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Wednesday, March 2, 2011

747-8 Test Update and 787-8I roll out video

Relentless testing of the 747-8 Freighter continues at Boeing while preparations gear up for the first flight of the 747-8 Intercontinental by the end of the month.
In recent days, test workhorse RC501 has been used for main landing gear door rigging tests, and earlier today flew from its temporary home at the former Norton AFB, San Bernardino, to Edwards AFB for landing roll out testing. The aircraft is also shortly expected to undertake Vmcg (minimum control groundspeed) tests at Edwards in which an engine failure on take-off will be simulated, and the minimum speed measured at which the direction of the aircraft can be maintained. 

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Yaw authority during Vmcg will be improved through use of 'spudder' - rudder and spoiler. (Guy Norris)

A maximum lateral deviation from the centerline of 30 ft (9.1m) is allowed under the critical engine failure case Vmcg certification test. With the 747-8’s outer main gear wheel span of 12.7m, a runway width of 45m allows 9.1m deviation plus an additional deviation margin of 7m before the outer main gear tire is at the edge of the runway. None of this should be a problem to the crew at Edwards where, depending on winds and traffic, the tests will either use the 91m (300-ft) wide runway 4R/22L or 61m (200-ft) wide runway 4L/22R.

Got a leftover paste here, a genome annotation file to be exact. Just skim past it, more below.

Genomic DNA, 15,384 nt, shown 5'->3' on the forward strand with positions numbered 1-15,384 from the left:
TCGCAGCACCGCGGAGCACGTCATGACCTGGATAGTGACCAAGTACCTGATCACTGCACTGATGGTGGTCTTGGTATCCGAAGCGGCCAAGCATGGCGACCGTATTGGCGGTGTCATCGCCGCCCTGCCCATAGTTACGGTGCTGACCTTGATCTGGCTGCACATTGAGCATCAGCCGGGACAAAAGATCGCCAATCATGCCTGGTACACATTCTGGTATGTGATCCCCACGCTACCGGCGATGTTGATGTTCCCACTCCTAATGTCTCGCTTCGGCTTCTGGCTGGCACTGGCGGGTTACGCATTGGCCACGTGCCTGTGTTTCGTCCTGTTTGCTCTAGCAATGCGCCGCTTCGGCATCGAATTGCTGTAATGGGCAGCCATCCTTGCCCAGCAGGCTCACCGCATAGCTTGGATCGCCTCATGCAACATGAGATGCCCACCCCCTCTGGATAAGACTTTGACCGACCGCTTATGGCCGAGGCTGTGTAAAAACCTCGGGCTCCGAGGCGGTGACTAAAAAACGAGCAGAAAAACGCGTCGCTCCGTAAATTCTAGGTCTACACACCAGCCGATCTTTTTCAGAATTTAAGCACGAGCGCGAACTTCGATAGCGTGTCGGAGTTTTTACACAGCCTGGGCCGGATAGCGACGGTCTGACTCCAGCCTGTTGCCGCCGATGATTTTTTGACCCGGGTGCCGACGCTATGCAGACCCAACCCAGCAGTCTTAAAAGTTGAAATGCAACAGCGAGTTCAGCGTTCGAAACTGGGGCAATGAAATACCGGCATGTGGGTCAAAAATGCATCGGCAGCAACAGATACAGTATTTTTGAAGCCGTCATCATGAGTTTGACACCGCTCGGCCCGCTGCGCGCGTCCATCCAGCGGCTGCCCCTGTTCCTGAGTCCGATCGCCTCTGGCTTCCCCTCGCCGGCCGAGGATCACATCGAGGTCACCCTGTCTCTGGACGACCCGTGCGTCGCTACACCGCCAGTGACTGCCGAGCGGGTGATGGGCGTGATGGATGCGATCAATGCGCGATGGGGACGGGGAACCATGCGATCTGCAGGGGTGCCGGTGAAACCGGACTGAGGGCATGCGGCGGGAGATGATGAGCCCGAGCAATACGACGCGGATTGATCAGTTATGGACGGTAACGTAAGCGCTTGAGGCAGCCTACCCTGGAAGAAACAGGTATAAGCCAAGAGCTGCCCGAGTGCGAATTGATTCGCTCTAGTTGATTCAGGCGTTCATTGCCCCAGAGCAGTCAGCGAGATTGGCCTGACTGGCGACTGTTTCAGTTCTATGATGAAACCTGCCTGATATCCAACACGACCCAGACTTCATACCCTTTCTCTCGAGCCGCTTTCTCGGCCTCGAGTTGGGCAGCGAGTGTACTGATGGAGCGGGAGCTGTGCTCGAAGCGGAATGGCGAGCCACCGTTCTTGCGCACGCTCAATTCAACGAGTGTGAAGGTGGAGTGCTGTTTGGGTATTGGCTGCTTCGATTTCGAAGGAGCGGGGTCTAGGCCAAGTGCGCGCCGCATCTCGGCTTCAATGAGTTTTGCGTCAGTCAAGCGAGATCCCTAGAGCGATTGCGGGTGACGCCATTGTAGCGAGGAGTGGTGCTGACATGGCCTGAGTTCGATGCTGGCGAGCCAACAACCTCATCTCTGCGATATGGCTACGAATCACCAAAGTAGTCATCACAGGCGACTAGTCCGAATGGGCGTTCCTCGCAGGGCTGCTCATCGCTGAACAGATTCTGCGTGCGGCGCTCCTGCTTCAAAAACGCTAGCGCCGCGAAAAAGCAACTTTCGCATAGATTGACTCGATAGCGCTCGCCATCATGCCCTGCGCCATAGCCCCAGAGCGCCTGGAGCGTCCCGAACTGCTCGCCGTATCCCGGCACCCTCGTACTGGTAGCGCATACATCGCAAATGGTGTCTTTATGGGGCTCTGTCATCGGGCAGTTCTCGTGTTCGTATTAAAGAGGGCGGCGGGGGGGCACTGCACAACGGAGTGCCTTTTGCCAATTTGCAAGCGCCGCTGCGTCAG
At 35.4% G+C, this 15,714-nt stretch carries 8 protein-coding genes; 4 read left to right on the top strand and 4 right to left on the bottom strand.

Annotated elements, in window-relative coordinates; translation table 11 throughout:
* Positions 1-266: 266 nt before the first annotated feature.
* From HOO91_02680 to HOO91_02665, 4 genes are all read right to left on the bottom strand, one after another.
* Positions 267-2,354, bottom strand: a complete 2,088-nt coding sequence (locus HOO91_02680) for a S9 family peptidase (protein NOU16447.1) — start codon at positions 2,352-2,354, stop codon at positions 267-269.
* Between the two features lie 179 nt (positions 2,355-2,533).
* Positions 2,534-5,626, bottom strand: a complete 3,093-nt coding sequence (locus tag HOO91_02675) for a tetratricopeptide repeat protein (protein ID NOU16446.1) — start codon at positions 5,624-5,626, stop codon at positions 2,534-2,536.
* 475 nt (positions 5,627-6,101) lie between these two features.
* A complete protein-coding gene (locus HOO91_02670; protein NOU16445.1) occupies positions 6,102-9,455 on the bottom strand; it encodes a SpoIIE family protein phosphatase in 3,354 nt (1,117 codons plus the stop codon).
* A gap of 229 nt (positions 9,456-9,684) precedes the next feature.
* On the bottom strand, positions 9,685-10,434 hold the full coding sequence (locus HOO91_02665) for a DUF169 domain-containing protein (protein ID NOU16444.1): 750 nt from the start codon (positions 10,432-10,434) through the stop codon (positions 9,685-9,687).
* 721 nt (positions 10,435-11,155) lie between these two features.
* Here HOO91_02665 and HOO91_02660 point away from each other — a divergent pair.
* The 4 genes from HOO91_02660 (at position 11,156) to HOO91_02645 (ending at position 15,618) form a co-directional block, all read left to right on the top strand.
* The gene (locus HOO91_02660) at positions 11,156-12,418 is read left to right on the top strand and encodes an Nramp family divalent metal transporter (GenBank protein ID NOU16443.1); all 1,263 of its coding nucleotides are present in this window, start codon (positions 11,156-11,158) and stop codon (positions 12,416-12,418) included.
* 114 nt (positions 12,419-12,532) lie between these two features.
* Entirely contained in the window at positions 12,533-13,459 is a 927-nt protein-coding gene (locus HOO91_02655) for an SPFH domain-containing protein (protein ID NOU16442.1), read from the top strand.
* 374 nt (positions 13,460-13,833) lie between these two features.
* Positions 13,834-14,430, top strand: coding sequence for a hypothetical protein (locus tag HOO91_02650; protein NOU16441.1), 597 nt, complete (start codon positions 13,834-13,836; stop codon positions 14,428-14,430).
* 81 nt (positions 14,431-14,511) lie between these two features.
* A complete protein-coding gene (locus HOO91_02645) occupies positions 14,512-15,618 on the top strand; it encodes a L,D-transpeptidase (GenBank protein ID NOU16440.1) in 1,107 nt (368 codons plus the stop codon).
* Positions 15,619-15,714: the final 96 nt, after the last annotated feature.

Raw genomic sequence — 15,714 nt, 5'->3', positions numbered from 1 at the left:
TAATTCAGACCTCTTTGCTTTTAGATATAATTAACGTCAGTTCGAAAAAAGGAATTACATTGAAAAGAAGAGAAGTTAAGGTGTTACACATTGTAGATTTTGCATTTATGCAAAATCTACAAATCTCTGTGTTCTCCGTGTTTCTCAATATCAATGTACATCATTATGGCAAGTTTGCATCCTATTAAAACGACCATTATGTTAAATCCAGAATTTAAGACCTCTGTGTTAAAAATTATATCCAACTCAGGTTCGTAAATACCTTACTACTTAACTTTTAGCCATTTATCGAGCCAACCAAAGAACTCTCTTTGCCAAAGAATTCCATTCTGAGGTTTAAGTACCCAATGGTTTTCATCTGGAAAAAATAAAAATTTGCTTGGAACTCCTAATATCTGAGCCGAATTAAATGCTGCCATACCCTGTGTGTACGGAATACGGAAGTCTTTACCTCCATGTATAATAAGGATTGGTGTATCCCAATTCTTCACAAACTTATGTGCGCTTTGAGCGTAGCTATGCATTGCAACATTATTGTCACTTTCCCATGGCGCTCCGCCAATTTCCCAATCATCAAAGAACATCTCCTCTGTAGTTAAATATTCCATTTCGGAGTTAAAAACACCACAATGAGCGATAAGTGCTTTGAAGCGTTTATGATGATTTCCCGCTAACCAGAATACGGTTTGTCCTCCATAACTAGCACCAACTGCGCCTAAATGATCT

Boeing is confident that increased yaw authority through the use of ‘spudder’ (spoiler and rudder), will give the 747-8 the same, if not better, maneuverability characteristics than the 747-400. Spudder refers to deployment of spoilers during large deflections of the double hinged lower rudder. The ground spoilers of the 747-8 are also rigged to deflect up to 60 deg (versus 45 deg on -400) to improve braking.

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RC523, seen here poised to depart Paine Field on Feb 28, enjoyed a brief break from cold Everett with a trip to Kona, Hawaii (Joe Walker)

RC521, the second -8F test aircraft, has meanwhile been used for stall testing with artificial ice shapes attached to the leading edges of the wing. RC522 is currently being used for further testing of the outboard aileron modal suppression system with various payload configurations.
The crew of RC523 has been enjoying a brief respite from the recent spate of wintry weather in Seattle, and took the aircraft to Kona on Hawaii’s Big Island for tests in the unrestricted airspace around the island. The all-white painted freighter was due to return to Everett today. Sistership RC503 is meanwhile being used for flight management system tests following a flurry of autoland and alternate landing gear extension tests, the latter of which involved the use of one of Boeing Flight Test’s high speed T-38 chase aircraft.
Preparations for the first flight of the -8I meanwhile continue at Everett where Boeing’s ‘Big Orange’ RC001, has been going through the initial stages of several ground tests – one of the more recent being the primary flight control system. Meanwhile, here are a couple of video clips and photos from the roll out event last month. Apologies for the indifferent sound quality of the discussion clip.

(Guy Norris AWST/YouTube)

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(Guy Norris)

(Guy Norris AWST/YouTube)

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